Why don’t more older gardeners blog?

– Posted in: About this site, Blogging Art and Practice

Image of December issue coverI was one of several garden bloggers inteviewed by Doug Green for an article on garden blogging for The American Gardener, which is published by the American Horticultural Society. I thought the article was a good overview for beginners on the topic, not going too deeply into the technology behind blogging but maintaining accuracy.

Really, you shouldn’t need to know any more about how blogging works in order to blog, than you need to know how a car works in order to drive it. I don’t think we’re quite there yet, though I’m trying to do my part.

Gardeners appear to be slower than other groups to investigate and adopt new online technologies. Stu’s tutorial on online tools for gardeners sparked some dialogue between Debra Roby, Amy Stewart, and their various commenters.

Getting Older Gardeners to Blog

I’d especially like to know what would make blogging more appealing to older gardeners. (Older meaning old enough to be my parent, and I’m almost fifty.) They have a wealth of experience to share, but are the least likely to share it online. Looking at my own parents, I can see many reasons why.

  • Limited time. We all struggle to find time to garden. Then we struggle to find time to write about it. For many of our elders, it takes more time to do everything: dressing, eating, walking–you name it. And then they have medical conditions that take up additional time to manage, as well as possibly slowing them down. And with mortality staring them in the face, time becomes a precious resource, not to be squandered. So before anything else, an older gardener has to be convinced that using the computer is worth her time.
  • Physical obstacles. Let’s face it, it takes a certain amount of geekiness to figure out how to change the text size for your monitor or browser, and many novice computer users don’t even know it can be changed. Joint pain can make using a keyboard, mouse, or trackball uncomfortable or even painful, and your local discount store isn’t likely to carry specialized alternatives. And if such devices can be found, they are often more expensive than standard replacements. Faced with these kinds of hurdles, is it any wonder many older people decide it’s not worth it?
  • Lack of familiarity. I have often found information for my mother that she couldn’t find for herself. Usually it hadn’t even occurred to her to search online (though this is getting less frequent). If it doesn’t even occur to you that you could keep an online gardening journal or ask questions of other gardeners, you’re not going to try.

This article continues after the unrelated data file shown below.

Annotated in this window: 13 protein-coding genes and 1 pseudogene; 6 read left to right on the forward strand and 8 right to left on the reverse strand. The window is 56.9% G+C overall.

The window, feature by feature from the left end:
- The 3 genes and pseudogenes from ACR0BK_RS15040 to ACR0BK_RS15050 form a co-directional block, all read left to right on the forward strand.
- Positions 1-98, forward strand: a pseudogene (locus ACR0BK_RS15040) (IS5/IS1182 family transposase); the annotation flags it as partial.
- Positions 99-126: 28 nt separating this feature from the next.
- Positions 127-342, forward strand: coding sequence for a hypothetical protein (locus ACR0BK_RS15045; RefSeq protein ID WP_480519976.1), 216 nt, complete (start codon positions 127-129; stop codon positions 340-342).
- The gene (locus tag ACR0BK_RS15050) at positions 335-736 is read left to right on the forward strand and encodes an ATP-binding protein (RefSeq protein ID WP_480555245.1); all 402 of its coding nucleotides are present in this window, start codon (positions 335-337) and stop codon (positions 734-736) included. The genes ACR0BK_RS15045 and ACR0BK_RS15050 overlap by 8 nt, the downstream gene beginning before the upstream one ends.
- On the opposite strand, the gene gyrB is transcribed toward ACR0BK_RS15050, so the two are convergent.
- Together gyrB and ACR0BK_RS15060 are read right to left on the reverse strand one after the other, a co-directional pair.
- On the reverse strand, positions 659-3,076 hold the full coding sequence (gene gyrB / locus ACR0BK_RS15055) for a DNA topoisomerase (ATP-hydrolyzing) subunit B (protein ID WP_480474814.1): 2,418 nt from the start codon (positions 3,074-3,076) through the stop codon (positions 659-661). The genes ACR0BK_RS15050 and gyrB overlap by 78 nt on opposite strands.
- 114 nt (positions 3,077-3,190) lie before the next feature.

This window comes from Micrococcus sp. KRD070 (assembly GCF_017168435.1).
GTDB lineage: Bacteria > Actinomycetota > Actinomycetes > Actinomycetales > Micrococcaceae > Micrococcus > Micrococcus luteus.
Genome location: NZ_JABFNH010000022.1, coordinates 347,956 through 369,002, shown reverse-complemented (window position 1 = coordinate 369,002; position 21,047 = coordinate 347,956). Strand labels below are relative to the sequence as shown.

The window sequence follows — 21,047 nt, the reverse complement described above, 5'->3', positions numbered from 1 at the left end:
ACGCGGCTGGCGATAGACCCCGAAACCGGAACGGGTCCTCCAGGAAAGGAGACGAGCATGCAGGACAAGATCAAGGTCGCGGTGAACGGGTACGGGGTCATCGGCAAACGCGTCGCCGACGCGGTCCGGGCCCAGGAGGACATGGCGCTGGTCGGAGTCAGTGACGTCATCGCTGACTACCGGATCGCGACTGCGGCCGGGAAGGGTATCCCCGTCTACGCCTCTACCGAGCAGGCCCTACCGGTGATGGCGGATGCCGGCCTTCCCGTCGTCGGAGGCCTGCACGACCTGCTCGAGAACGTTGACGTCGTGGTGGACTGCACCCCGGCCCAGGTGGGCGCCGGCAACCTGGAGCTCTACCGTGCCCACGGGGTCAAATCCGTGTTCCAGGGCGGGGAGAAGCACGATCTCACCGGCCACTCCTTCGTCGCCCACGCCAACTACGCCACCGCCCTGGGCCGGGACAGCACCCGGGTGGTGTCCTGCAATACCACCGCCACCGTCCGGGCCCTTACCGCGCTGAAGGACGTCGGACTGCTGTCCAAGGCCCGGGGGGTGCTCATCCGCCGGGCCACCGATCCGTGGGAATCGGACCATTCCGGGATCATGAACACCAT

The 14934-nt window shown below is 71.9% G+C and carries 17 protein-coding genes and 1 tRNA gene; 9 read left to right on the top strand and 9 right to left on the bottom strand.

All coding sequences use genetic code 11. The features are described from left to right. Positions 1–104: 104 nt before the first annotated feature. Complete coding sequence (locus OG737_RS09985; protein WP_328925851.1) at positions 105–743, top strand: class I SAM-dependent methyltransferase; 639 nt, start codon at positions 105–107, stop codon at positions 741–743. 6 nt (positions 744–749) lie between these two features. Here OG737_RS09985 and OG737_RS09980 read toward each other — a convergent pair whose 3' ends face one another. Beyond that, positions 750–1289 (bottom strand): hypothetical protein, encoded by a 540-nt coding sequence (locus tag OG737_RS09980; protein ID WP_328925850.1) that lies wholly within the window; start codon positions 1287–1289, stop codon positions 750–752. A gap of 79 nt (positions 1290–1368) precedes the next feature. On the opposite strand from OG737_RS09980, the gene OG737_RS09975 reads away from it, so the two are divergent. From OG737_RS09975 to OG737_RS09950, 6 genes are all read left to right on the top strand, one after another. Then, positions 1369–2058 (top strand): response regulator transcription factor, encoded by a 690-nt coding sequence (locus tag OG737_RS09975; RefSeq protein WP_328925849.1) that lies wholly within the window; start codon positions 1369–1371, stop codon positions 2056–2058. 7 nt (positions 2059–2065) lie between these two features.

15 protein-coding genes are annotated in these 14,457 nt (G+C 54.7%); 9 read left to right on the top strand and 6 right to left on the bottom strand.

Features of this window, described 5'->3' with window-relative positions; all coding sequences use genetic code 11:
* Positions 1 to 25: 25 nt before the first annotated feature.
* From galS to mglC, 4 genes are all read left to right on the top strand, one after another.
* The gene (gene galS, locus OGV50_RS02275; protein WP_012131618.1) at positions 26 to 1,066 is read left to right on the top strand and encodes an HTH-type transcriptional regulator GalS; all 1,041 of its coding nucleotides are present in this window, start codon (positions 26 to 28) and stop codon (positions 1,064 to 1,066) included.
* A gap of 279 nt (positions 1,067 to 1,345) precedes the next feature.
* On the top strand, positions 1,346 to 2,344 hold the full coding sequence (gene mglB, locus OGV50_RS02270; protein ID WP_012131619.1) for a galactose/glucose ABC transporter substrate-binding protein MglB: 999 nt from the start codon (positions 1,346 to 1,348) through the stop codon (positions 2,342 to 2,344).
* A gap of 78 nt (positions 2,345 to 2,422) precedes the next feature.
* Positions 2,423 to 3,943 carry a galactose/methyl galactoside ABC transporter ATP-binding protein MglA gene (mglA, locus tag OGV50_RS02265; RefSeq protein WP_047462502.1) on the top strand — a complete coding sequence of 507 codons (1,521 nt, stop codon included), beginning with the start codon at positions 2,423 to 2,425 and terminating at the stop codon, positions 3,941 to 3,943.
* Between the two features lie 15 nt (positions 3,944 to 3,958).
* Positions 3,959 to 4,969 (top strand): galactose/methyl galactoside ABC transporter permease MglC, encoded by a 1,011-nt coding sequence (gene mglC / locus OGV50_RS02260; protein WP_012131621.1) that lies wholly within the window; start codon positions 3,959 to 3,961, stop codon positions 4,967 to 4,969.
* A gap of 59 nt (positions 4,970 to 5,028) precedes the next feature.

I got started thinking about this when I realized that Eleanor Perenyi, author of Green Thoughts: A Writer in the Garden was still alive. What would it take to get her to start blogging, or even commenting on other gardener’s blogs?

More information

About the Author

Kathy Purdy is a colchicum evangelist, converting unsuspecting gardeners into colchicophiles. She would be delighted to speak to your group about colchicums or other gardening topics. Kathy’s been writing since 4th grade, gardening since high school, and blogging since 2002.

In its own way, frost may be one of the most beautiful things to happen in your garden all year . . . Don’t miss it. Like all true beauty, it is fleeting. It will grace your garden for but a short while this morning. . . . For this moment, embrace frost as the beautiful gift that it is.

~Philip Harnden in A Gardener’s Guide to Frost: Outwit the Weather and Extend the Spring and Fall Seasons

Comments on this entry are closed.

lisa January 2, 2008, 4:19 pm

I am WAY late to this party, but I just wanted to say that I agree with the comments how many folks just don’t necessarily like to write, or have the time it takes to blog. I’m 45 and my eyes already bug me while staring at the computer screen, plus I feel that many folks (young and old) get enough out of doing something-so why talk about it? Personal security may be an issue too, although I’m pretty sure that our benevolent government can tell if you have spinach in your teeth at any given moment from any spot on earth, so who are we kidding? And as much as I enjoy blogging (1 year+), at times it seems to take on a life of its’ own and feel like an obligation. (Which is when I step away for awhile.) My blogging didn’t start until I’d read a couple, and my co-worker showed me her MySpace and LiveJournal pages, convincing me that it’s no big deal. She even showed me the html codes to create links in my text. I agree with the idea that there are a lot more folks of every age out there in cyberspace than we realize, they just don’t let on. Heh, my mom (74) says it best, “Why do people talk so damn much anyway? Isn’t anything private any more?!”

Bill Plummer December 19, 2007, 10:51 am

I’m soon to be 81 and am on line several hours per day. So why don’t I blog? I never thought of it until the article in the American Gardener. Then I realized that Kathy had sent me an email after I failed to show up at an Adirondack Chapter NARGS meeting in Ithaca. So come Februart I may get off my duff and give it a whirl.

Anne December 15, 2007, 10:17 pm